Strategic Networking in Standard Setting Organizations: The Case of JEDEC
This paper examines the strategic impact of networking within a cooperative standard-setting body. The JEDEC JC-42 committee sets standards for memory technologies, and was especially focused on DRAM standards in the early 1990s. I utilize cross-sectional and panel data to analyze whether internal networking helped firms to exert an influence on the development of formal standards for memory technology in general and DRAM technology in particular. Cross-sectional and panel results tentatively suggest that networking within JEDEC, in terms of attendance at different subcommittee meetings, contributed to firm influence on standards development. A somewhat surprising result, given industry-wide concern about DRAM standards, is that non-DRAM-related networking and standard setting activity proved more important for overall standards development success. In addition, coefficients on variables measuring intellectual property holdings suggest that IP portfolio tends to hurt firms in the standard setting process. Interpretation of results should bear in mind small sample size and limited panel variation, which may yield inconsistent estimators of coefficients. Moreover, although I emphasize results in random effects models because they reflect more observations, fixed effects may be more appropriate given that firm-level characteristics underlie fixed and random effects. In conclusion, cross-sectional and panel analyses tentatively suggest that internal networking contributed to firm influence on standards development within the JEDEC JC-42 committee in the early 1990s. But further study using a richer dataset and accounting for institutional anomalies could improve our understanding of the strategic value of networking, both within and outside JEDEC, in the effort to develop next-generation DRAM standards.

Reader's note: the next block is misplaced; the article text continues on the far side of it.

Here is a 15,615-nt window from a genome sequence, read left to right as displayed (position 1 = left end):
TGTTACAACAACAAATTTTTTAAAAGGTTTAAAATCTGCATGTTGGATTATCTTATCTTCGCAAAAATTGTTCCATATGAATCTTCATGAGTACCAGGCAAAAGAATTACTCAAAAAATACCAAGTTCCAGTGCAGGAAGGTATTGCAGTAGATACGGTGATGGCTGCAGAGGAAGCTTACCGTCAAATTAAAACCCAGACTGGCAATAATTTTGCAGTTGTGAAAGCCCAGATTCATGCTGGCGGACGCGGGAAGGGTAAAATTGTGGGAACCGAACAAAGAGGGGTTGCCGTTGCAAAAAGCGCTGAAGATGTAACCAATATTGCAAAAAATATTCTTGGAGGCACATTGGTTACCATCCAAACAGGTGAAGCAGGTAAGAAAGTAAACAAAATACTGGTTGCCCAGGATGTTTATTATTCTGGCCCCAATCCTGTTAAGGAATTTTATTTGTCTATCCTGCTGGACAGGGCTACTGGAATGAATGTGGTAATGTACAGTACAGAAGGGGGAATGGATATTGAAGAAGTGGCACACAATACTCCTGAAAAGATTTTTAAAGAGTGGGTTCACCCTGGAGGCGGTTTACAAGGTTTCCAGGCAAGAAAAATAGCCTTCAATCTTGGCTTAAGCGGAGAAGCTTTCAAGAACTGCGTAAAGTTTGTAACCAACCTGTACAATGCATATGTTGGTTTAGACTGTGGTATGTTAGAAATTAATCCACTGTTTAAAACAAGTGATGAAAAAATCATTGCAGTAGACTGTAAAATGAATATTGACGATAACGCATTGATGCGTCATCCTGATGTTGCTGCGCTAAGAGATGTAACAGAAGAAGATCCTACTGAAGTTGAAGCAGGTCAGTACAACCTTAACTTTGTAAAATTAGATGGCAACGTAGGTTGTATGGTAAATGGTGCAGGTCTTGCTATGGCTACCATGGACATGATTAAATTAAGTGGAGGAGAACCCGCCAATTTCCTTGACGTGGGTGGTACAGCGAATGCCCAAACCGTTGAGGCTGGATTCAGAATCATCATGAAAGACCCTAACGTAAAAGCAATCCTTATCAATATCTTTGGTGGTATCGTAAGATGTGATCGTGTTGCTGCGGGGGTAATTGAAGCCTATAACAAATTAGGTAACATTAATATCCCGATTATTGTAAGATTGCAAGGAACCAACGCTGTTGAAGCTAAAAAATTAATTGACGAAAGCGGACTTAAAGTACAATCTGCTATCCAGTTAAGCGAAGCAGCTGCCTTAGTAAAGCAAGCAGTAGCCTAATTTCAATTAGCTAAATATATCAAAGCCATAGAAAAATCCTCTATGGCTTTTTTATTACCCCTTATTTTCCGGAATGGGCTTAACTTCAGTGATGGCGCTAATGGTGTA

dissertation or thesis